Dr. David Rintell (Brigham & Women’s Hospital, Boston) responds to the emotional problems associated with those diagnosed in his practice. This researcher was funded by the National MS Society to study ways to help enhance mental health. Those diagnosed with MS requested mental health care recommendations without hesitation at diagnosis, and this desire needs to be accepted by providers as being a very meaningful part of the treatment plan. The hard facts of receiving this information can be devastating, as expressed by one “it felt like my whole world came crashing down.” Understandably, patients want to work with a mental health therapist who was familiar with the illness, such as a health psychologist because they were discouraged and frustrated when they had to educate counselors about the condition. Members of his study also mentioned that it was favorable and useful to include loved ones and family members occasionally to discuss communication and relationship problems that may arise throughout the course of treatment.
The link between MS and stress is an interesting concern because some investigations point to an association between stressful life events and onset or relapses relating to the condition. However, the evidence supporting this belief thus far is inconclusive. People with medical conditions, in particular, those with inflammatory illnesses, such as MS, frequently experience fatigue and symptoms of depression. However, this depression may be caused by a different biological mechanism. The director of Cedars-Sinai’s Multiple Sclerosis Program and the Neurology Residency Program, Dr. Sicotte, states that their studies are designed to assist in understanding how MS-related depression stands apart from other types. One study observed women with certain types of depression had a decrease in the area of the right hippocampus that did not relate to other kinds of depression. The left hippocampus was of standard size for both groups. This report confirms the previous Multiple Sclerosis investigations implying that the hippocampus shrinkage may contribute to the occurrence of depression. The advancement of diagnostic imaging systems makes testing widely accessible, and the improved efficiency will create precise, more individualized treatments.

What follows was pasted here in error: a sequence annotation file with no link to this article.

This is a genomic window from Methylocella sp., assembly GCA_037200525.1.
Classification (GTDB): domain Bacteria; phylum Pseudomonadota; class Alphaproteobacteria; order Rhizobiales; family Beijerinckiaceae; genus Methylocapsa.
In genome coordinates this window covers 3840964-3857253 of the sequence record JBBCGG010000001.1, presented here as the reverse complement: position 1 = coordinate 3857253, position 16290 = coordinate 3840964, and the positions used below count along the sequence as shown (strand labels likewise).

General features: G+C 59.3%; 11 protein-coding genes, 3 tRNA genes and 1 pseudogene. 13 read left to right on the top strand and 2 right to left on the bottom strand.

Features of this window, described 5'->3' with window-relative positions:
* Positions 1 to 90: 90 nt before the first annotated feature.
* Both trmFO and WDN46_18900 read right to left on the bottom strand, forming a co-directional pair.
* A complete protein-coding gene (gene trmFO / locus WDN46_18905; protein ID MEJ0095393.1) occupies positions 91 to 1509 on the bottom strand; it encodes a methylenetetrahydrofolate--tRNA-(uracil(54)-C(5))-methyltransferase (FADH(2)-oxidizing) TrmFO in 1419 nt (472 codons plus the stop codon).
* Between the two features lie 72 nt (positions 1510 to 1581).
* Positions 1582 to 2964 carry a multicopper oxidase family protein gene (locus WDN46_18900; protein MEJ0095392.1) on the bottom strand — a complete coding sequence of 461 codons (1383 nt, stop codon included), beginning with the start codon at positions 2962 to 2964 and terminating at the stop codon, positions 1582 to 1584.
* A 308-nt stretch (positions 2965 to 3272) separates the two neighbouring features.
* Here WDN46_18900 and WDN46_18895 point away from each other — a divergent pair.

Along with the physical expressions of the disease, MS may have serious emotional chain reactions. Initially, it may be tough adjusting to the unpredictable aspects of the disorder that has a fluctuating course and has a risk of progressing to a point of leading to physical disability. Lack of awareness and knowledge adds to anxieties along with the emotional effects of coping with the diagnosis, damage to nerve fibers and demyelination in the brain may also produce psychological distress. Medications prescribed in MS, such as corticosteroids also have powerful side effects related to emotional stability that not everyone experiences.
According to a report published in Neurology, people diagnosed with multiple sclerosis who accepted stress management counseling experienced less advanced disease activity, however, the positive effects of the therapy did not continue once treatment ended. Dr. Mohr states that “It’s possible that people were not able to sustain their new coping skills once the support ended, or that some aspect of the treatment other than stress management skills, such as the social support, was the most beneficial part of the treatment.” The capacity in maintaining coping skills once the therapy ends has been previously reported, and therapists label this problem as “making treatments stick.” Some therapists think that this phenomenon relates to the reinforcing effects of weekly appointments.